The British Army recently demonstrated a range of cutting edge robotic and autonomous systems that, in the near future, will operate as part of Human Machine Teams.
Image courtesy British Army / MoD / Crown Copyright
At Salisbury Plain training area several automated vehicles were put through their paces, including:
ATLAS, a Terrier Armoured Engineering vehicle with remote and autonomous capabilities.
THESEUS self-driving air and ground platforms that will deliver combat supplies in the crucial ‘last mile’ of the battlefield.
A robotic platoon vehicle.
The closest objective on the horizon for the Army’s Human Machine Teaming Project is the delivery of a Robotics and Autonomous Systems (RAS)-enhanced light Brigade Combat Team by 2025.
RAS will operate as part of Human Machine Teams, providing and exploiting data allowing better decisions to be made faster.
The technology will ensure that the Army is ready to fight and win when the nation and our allies are threatened.
The Army, with our allies and industrial partners, is well placed to accelerate into the technologically enabled future.
The density of human soldiers is reducing, in favour of smaller, cheaper, and plentiful platforms that increase combat mass whilst reducing risk to life.
The defence of the UK against future adversaries requires an innovative and agile approach. As technologies present themselves the military has a duty to assess, develop and integrate RAS capabilities.
RAS offers an opportunity to mitigate the risks inherent in fighting against nation states and other hostile actors that have developed uncrewed systems and advanced command, control, communications, computers, information/intelligence, surveillance and reconnaissance (C4ISR) technologies.
The UK Armed Forces have always embraced opportunities to use technology to enable and enhance the defence of the country. Working with industry partners, the British Army is well on the way to maximise the potential of RAS.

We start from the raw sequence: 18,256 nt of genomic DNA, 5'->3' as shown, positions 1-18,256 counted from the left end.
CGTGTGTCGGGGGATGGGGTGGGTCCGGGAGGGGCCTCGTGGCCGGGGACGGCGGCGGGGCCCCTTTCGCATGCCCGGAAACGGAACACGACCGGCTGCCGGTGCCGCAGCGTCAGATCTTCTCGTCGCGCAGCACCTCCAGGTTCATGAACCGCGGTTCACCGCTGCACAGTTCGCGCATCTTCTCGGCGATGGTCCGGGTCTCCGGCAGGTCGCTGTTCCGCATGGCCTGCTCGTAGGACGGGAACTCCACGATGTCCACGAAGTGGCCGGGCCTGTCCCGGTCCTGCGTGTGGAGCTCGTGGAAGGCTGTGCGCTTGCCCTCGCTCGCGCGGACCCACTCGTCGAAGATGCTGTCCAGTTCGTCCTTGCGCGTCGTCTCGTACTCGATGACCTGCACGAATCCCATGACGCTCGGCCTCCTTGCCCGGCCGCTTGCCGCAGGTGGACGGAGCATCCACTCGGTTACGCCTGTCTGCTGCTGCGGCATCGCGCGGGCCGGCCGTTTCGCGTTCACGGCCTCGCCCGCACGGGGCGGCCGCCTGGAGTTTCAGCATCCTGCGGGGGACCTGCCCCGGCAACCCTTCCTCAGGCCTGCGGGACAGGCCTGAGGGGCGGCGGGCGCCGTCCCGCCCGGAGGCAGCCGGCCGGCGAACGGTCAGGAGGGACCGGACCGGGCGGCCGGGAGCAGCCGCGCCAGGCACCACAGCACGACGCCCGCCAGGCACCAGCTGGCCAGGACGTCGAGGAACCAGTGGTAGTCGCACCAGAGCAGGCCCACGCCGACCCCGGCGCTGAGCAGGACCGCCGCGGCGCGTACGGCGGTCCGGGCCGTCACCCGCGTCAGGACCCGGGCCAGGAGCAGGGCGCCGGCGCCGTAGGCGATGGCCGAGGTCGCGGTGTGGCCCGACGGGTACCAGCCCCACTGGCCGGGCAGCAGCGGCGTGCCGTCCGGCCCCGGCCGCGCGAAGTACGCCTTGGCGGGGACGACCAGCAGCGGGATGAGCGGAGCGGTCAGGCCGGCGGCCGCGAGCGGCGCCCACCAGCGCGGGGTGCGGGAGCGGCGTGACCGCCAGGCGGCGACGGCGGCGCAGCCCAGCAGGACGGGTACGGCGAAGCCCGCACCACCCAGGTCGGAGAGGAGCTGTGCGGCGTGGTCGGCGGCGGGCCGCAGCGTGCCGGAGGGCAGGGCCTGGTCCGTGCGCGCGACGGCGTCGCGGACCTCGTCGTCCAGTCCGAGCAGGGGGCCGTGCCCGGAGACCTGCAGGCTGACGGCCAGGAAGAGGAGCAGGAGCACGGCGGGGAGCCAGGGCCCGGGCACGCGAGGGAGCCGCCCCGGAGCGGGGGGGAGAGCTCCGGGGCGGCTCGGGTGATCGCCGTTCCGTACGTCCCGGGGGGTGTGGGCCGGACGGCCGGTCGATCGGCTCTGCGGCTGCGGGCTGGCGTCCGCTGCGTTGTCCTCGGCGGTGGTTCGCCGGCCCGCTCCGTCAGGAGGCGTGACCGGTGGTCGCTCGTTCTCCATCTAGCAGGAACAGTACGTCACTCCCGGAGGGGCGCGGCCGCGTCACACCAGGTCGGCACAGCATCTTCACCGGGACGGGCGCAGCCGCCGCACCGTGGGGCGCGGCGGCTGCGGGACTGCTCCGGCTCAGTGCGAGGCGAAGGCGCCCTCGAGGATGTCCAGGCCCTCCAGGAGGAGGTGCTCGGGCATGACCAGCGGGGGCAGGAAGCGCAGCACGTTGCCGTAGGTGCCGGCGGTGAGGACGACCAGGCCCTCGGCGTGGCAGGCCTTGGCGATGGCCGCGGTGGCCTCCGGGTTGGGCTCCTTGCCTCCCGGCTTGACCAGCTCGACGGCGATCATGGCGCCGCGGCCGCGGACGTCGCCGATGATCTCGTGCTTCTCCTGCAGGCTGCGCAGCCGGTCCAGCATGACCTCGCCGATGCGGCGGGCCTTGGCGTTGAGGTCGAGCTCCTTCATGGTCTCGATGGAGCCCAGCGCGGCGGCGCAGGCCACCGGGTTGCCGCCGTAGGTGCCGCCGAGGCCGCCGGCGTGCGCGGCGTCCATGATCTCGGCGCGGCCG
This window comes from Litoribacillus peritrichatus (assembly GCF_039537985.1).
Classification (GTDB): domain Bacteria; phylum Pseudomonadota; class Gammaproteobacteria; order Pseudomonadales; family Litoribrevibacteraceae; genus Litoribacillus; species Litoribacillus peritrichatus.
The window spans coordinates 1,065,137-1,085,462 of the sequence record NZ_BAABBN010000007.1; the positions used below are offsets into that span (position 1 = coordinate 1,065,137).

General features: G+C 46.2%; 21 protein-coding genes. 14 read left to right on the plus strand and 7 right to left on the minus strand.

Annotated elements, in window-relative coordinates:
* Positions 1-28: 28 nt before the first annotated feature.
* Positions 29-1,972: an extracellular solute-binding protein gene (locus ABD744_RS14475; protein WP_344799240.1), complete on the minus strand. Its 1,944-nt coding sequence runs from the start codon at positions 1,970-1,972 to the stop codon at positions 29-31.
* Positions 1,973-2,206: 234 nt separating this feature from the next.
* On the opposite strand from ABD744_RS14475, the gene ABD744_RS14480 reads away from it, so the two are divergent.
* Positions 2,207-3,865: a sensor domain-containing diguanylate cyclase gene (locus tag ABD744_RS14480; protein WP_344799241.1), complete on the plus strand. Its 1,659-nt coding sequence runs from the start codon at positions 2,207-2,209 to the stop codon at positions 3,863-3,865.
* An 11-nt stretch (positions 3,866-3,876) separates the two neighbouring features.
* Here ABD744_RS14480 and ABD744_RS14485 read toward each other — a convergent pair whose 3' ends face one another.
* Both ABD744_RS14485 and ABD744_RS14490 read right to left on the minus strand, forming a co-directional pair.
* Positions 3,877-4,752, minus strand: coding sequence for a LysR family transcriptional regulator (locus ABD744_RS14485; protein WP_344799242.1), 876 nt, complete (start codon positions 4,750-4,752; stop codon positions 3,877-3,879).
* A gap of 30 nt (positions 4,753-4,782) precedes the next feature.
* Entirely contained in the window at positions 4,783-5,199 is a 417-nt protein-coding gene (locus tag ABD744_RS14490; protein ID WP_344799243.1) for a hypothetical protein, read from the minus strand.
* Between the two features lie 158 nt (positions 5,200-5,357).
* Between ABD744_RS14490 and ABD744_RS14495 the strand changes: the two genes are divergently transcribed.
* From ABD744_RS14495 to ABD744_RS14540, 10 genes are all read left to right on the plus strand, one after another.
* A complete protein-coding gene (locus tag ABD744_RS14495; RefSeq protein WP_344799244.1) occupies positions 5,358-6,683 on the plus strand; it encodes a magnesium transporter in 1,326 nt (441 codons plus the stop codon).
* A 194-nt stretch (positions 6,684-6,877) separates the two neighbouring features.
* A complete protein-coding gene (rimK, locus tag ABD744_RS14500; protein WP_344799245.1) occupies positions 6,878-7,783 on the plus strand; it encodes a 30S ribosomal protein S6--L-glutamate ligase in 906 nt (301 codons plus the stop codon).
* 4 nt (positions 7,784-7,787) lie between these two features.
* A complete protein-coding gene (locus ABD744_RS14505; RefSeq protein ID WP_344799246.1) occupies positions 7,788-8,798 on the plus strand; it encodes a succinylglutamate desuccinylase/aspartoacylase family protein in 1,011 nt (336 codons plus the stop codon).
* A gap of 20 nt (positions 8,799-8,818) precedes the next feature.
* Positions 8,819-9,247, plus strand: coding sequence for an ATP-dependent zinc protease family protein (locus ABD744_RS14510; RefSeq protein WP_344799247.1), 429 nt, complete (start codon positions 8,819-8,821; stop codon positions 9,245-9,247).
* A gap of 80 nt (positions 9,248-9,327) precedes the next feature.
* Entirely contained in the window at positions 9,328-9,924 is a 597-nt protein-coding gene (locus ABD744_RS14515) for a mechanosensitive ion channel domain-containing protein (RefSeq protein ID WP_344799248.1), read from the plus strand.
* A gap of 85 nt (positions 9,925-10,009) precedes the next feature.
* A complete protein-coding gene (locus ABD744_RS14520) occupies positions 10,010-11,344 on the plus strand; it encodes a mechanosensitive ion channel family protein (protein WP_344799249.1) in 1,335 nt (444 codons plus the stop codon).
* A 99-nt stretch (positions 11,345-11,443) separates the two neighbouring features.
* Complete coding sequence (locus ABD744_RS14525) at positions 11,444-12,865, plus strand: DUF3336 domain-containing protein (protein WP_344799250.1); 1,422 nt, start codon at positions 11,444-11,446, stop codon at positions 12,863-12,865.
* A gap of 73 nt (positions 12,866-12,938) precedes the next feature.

The Human Machine Teaming (HMT) project, commissioned by Future Force Development, Army Headquarters, is aiming to enhance capability, generate greater capacity, cut the time taken to react, whilst at the same time reducing risk to personnel.
Most importantly this enhanced capability will always be under the control of a human operator, in the same way that drones are operated today.
With the end goal of creating an operational advantage, the HMT project aims to deliver an enhanced deployable RAS that can be rapidly scaled up with the eventual objective of integrating with heavy and light mechanised units.
The HMT project is part of the Army’s wider Robotics and Autonomous Systems experimentation within the Expeditionary Robotics Centre of Expertise, set up within the Defence Equipment and Support Future Capability Group.
It has built upon the foundation of autonomous systems development from projects such as Robotic Platoon Vehicle (RPV), which predominantly focused on platform autonomy.
Major Matt McGarvey-Miles, SO2 Experiments, Future Force Development said: “Technology alone will never deliver genuine warfighting transformation. It is only when technology is evolved into a new way of fighting that true opportunities are realised.
“That’s why developing and testing Robotic and Autonomous System capabilities is so important. These systems will play an increasing role in delivering deployed sustainment.
“Doing so will increase combat power through increasing mass and tempo of resupply, as well as reducing risk-to-life for our people, leading to an increased probability of mission success.”
More details about the British Army’s Approach to Robotics and Autonomous Systems can be found